Bernell and Marjorie Gilbert, circa 1940
Steuben Rd, Herkimer, NY

My Grandfather, Bernell Henry Gilbert, served in Japan with General MacArthur during World War II. After returning from Japan, he eventually ended up at Remington Arms, heading the shipping and logistics department for many years.

As a final note, I have a wonderful collection of letters written between my Grandmother and Grandfather Gilbert while he was serving in the Army. I will soon be working on a novel based on those letters.

Remembering a WWII Veteran

I got an email from my dad this afternoon telling me his Uncle Bob passed away today. He was 95. My Great Uncle Bob was a WWII veteran, serving in the Army Air Corps on Okinawa at the end of the war.

In the email, my dad mentioned that when he was born, the whole Widmer clan lived in the same house in Herkimer, NY. By the time my father was a toddler, he’d identified Bob as his favorite uncle. Bob would take my dad to the playground and kept a watchful eye on him as he grew older. All the time Uncle Bob was in the Army, he would send my dad a dollar each month to put in a bank he had given him. When he returned from overseas, Uncle Bob took my dad and the money, bought my dad’s first bicycle, which he taught him to ride.

Uncle Bob was not drafted until July of 1945, and Japan surrendered in August of 1945. Hence, the war was over before he arrived at Kadena Air Base on Okinawa, where he served as an aircraft mechanic. As I understand it, he worked on B-29s and P-47s, which continued to fly air defense and other missions during the occupation. Bob received a commendation signed by President Harry Truman for his service.

I still remember going to my Great Uncle Bob’s house as a very young boy and playing with his two girls, Ellen and Ruth. We would also see them at Raquette Lake in upstate New York and at family reunions. I guess Ellen and Ruth would be second cousins. Uncle Bob and Aunt Lillian were wonderful people, and these are such great memories. American has lost another one of its heroes.

He was truly a wonderful man.

Book Review: Drums Along the Mohawk by Walter D. Edmonds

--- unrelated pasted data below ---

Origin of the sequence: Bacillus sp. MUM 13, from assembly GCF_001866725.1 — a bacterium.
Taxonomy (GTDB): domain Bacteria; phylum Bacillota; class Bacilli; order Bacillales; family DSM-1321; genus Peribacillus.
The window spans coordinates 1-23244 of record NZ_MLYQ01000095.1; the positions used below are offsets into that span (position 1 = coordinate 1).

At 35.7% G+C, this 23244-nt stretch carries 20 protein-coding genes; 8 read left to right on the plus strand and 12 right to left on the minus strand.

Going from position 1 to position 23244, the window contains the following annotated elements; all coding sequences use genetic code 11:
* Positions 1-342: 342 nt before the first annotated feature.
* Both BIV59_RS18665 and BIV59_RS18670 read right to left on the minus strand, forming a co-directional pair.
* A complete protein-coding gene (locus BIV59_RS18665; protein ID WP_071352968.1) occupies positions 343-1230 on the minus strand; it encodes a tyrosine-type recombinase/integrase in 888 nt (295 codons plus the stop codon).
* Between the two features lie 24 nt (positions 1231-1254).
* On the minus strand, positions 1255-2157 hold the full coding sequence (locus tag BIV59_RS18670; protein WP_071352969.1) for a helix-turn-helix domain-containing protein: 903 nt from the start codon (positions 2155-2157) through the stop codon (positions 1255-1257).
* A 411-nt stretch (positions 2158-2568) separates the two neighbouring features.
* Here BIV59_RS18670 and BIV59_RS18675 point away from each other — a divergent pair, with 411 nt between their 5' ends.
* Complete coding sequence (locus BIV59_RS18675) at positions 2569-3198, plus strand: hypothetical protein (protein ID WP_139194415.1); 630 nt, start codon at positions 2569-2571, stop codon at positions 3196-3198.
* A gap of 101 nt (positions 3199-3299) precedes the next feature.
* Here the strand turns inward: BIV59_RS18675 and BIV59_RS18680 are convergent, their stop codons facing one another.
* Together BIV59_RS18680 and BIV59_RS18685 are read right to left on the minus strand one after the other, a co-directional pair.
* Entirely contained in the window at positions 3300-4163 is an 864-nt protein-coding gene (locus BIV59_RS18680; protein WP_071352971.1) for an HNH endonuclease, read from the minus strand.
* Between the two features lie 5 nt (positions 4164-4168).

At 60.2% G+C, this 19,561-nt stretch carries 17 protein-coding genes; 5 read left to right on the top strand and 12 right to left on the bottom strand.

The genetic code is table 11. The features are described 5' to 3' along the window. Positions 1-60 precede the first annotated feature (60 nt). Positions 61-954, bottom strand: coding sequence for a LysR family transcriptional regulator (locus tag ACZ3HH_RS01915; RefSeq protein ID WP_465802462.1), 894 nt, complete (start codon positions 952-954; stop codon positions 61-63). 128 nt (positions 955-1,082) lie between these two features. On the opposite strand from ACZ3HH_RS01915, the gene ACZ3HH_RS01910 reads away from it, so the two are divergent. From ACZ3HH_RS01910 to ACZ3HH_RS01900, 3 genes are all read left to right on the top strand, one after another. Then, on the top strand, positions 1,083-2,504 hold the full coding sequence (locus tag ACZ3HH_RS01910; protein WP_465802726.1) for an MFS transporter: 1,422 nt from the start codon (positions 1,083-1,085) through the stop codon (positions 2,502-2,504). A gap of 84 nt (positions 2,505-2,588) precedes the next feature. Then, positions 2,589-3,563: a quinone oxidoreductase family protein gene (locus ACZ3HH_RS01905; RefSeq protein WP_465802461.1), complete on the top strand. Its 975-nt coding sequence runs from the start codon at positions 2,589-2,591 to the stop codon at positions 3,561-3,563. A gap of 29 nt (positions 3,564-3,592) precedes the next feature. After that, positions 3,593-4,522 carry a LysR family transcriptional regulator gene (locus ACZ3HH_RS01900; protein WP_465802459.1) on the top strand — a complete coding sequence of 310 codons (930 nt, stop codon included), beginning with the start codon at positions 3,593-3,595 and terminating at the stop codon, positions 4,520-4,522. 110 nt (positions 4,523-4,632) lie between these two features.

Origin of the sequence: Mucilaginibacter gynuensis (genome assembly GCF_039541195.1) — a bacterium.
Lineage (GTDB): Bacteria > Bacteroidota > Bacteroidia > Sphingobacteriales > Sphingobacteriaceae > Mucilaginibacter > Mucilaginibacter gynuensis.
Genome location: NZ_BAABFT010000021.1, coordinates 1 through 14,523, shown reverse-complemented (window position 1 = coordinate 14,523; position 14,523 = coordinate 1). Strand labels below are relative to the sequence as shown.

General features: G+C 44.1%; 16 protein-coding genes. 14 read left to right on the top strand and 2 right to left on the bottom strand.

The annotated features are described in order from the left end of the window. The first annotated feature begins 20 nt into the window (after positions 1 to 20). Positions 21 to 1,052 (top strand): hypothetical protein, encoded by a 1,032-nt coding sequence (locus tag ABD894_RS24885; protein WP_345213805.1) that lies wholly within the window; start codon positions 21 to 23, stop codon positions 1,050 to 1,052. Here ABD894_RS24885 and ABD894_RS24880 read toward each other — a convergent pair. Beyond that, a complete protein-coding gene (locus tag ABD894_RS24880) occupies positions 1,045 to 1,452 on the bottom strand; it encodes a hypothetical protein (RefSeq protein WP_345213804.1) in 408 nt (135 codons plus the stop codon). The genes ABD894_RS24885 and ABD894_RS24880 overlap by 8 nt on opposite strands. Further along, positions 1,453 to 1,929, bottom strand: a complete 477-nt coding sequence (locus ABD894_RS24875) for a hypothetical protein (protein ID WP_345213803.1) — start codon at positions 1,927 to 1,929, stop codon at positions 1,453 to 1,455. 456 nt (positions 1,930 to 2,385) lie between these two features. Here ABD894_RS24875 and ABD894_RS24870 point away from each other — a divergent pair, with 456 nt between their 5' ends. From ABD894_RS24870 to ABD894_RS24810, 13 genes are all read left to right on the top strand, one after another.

Mohawk

I consider Drums Along the Mohawk to be one of the best classic historical novels about Upstate New York.  It ranks right up there with James Fenimore Cooper’s Last of the Mohicans.

First published in 1936, Drums Along the Mohawk stayed at number one on the best-sellers list for two years. Gone With the Wind, also published in 1936, finally replaced it.

The story takes place in the Mohawk Valley of Upstate New York during the Revolutionary War.  It is the story of brave pioneers who settled this early American frontier. Walter D. Edmonds centers his tale around the lives of Gilbert Martin and his young wife, Magdalena.  The newly married couple settle and begin farming in the remote village of Deerfield.

The Rumbling of War

Gil and Lana hear the rumblings of war from the east. It seems far away and since the young couple is busy just surviving,  they pay little attention to it. They have a home to build, land to clear and crops to plant.

Then a raiding party of Seneca warriors led by a Tory named Caldwell descends on their farm.  Only the timely warning by a friendly Oneida Indian called Blue Back allows them to escape the carnage.  The Raiders burn their cabin and their crops. The Raiders kill their livestock. The young couple must now also try to survive the devastation caused by the Revolutionary War.

 Iroquois Rampage

Mohawk Chief
Mohawk Chief Joseph Brant

Led by the Mohawk chief, Joseph Brant, the Iroquois sweep through the valley settlements. Aided by Tories like William Caldwell, the raiding parties leave charred cabins, burned crops, mutilated bodies, dead livestock and shattered dreams in their wake. The Raiders kill and scalp men, women and children   To the north, in Canada, the British pay eight pounds for each American settlers’ scalp lifted. The isolated settlements and their small militias defend themselves as best they can against the raiders. But, they are farmers, not soldiers. And, the savage raiders have them greatly outnumbered.

War Drums Along The  Mohawk Valley

This story is about heroes and patriots, a courageous people who fought back against impossible odds.  As a result, they helped give birth to a new American Nation.  The narrative is alive with such historical figures as General Herkimer, Adam Helmer, Doctor Petry, Peter Bellinger, Benedict Arnold and William Caldwell.  There is mention of an ancestor of mine, Jacob Gardinier who fought heroically at the Battle of Oriskany.

Personal History

Adam Helmer Mohawk Valley

I greatly enjoyed reading this novel because of my  Mohawk Valley roots. Many of my ancestors were born in Herkimer, previously known as German Flatts.  I listened to tales of Adam Helmer’s famous race against with the raiding Indians.  General Herkimer, Jacob Gardinier, Fort Dayton and Fort Stanwix were names and places I knew as a child.  I played along the Mohawk River,  the Susquehanna River, and the West Canada Creek and I am who I am as a result, in part, because of these tales.

This is definitely a book I recommend all Americans should read. I give it 5 Stars.